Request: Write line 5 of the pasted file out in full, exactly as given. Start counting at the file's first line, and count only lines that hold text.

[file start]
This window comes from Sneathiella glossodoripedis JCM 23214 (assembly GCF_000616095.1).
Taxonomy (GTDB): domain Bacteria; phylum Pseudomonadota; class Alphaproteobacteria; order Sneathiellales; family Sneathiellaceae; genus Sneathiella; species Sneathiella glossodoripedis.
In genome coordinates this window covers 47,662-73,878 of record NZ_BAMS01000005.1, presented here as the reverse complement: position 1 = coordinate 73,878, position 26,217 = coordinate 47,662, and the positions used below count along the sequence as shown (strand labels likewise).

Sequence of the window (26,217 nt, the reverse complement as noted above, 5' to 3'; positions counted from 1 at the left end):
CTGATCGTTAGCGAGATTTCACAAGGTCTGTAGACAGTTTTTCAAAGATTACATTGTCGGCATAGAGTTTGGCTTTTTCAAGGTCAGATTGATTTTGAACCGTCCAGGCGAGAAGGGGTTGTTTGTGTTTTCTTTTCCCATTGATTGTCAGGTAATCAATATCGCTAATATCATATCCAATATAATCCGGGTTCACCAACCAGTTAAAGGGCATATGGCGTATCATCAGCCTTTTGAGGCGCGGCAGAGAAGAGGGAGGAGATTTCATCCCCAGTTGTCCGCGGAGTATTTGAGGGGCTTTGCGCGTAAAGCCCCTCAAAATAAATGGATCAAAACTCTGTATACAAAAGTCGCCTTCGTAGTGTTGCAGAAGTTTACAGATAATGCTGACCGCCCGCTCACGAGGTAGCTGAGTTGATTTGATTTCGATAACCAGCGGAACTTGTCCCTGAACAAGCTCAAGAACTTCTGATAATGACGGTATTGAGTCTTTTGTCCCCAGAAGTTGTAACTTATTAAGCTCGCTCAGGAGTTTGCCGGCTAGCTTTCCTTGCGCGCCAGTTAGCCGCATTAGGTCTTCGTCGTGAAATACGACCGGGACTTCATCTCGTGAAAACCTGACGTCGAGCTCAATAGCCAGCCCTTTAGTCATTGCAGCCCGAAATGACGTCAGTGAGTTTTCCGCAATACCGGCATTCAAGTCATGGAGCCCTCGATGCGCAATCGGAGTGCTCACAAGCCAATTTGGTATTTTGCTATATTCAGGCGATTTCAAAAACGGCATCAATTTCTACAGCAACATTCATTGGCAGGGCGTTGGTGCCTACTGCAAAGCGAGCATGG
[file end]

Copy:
CTGATCGTTAGCGAGATTTCACAAGGTCTGTAGACAGTTTTTCAAAGATTACATTGTCGGCATAGAGTTTGGCTTTTTCAAGGTCAGATTGATTTTGAACCGTCCAGGCGAGAAGGGGTTGTTTGTGTTTTCTTTTCCCATTGATTGTCAGGTAATCAATATCGCTAATATCATATCCAATATAATCCGGGTTCACCAACCAGTTAAAGGGCATATGGCGTATCATCAGCCTTTTGAGGCGCGGCAGAGAAGAGGGAGGAGATTTCATCCCCAGTTGTCCGCGGAGTATTTGAGGGGCTTTGCGCGTAAAGCCCCTCAAAATAAATGGATCAAAACTCTGTATACAAAAGTCGCCTTCGTAGTGTTGCAGAAGTTTACAGATAATGCTGACCGCCCGCTCACGAGGTAGCTGAGTTGATTTGATTTCGATAACCAGCGGAACTTGTCCCTGAACAAGCTCAAGAACTTCTGATAATGACGGTATTGAGTCTTTTGTCCCCAGAAGTTGTAACTTATTAAGCTCGCTCAGGAGTTTGCCGGCTAGCTTTCCTTGCGCGCCAGTTAGCCGCATTAGGTCTTCGTCGTGAAATACGACCGGGACTTCATCTCGTGAAAACCTGACGTCGAGCTCAATAGCCAGCCCTTTAGTCATTGCAGCCCGAAATGACGTCAGTGAGTTTTCCGCAATACCGGCATTCAAGTCATGGAGCCCTCGATGCGCAATCGGAGTGCTCACAAGCCAATTTGGTATTTTGCTATATTCAGGCGATTTCAAAAACGGCATCAATTTCTACAGCAACATTCATTGGCAGGGCGTTGGTGCCTACTGCAAAGCGAGCATGG